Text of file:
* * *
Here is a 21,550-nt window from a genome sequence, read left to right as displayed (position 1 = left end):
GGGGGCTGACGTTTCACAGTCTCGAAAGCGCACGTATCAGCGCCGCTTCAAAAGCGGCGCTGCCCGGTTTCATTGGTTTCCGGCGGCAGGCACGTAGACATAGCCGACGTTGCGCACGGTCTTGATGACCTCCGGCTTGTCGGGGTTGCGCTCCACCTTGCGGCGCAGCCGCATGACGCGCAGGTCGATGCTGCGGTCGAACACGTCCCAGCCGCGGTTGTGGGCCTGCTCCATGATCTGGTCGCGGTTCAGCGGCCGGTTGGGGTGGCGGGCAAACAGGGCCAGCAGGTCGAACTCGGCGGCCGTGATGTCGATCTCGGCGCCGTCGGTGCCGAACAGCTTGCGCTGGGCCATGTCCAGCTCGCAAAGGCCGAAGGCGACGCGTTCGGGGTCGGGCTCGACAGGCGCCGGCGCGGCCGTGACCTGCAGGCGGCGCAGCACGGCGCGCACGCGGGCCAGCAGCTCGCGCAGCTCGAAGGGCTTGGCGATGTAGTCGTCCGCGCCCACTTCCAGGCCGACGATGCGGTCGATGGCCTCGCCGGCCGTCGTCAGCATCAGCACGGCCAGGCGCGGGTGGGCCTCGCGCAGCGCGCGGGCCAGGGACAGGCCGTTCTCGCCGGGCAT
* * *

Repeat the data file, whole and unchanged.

Here is a 21,550-nt window from a genome sequence, read left to right as displayed (position 1 = left end):
GGGGGCTGACGTTTCACAGTCTCGAAAGCGCACGTATCAGCGCCGCTTCAAAAGCGGCGCTGCCCGGTTTCATTGGTTTCCGGCGGCAGGCACGTAGACATAGCCGACGTTGCGCACGGTCTTGATGACCTCCGGCTTGTCGGGGTTGCGCTCCACCTTGCGGCGCAGCCGCATGACGCGCAGGTCGATGCTGCGGTCGAACACGTCCCAGCCGCGGTTGTGGGCCTGCTCCATGATCTGGTCGCGGTTCAGCGGCCGGTTGGGGTGGCGGGCAAACAGGGCCAGCAGGTCGAACTCGGCGGCCGTGATGTCGATCTCGGCGCCGTCGGTGCCGAACAGCTTGCGCTGGGCCATGTCCAGCTCGCAAAGGCCGAAGGCGACGCGTTCGGGGTCGGGCTCGACAGGCGCCGGCGCGGCCGTGACCTGCAGGCGGCGCAGCACGGCGCGCACGCGGGCCAGCAGCTCGCGCAGCTCGAAGGGCTTGGCGATGTAGTCGTCCGCGCCCACTTCCAGGCCGACGATGCGGTCGATGGCCTCGCCGGCCGTCGTCAGCATCAGCACGGCCAGGCGCGGGTGGGCCTCGCGCAGCGCGCGGGCCAGGGACAGGCCGTTCTCGCCGGGCAT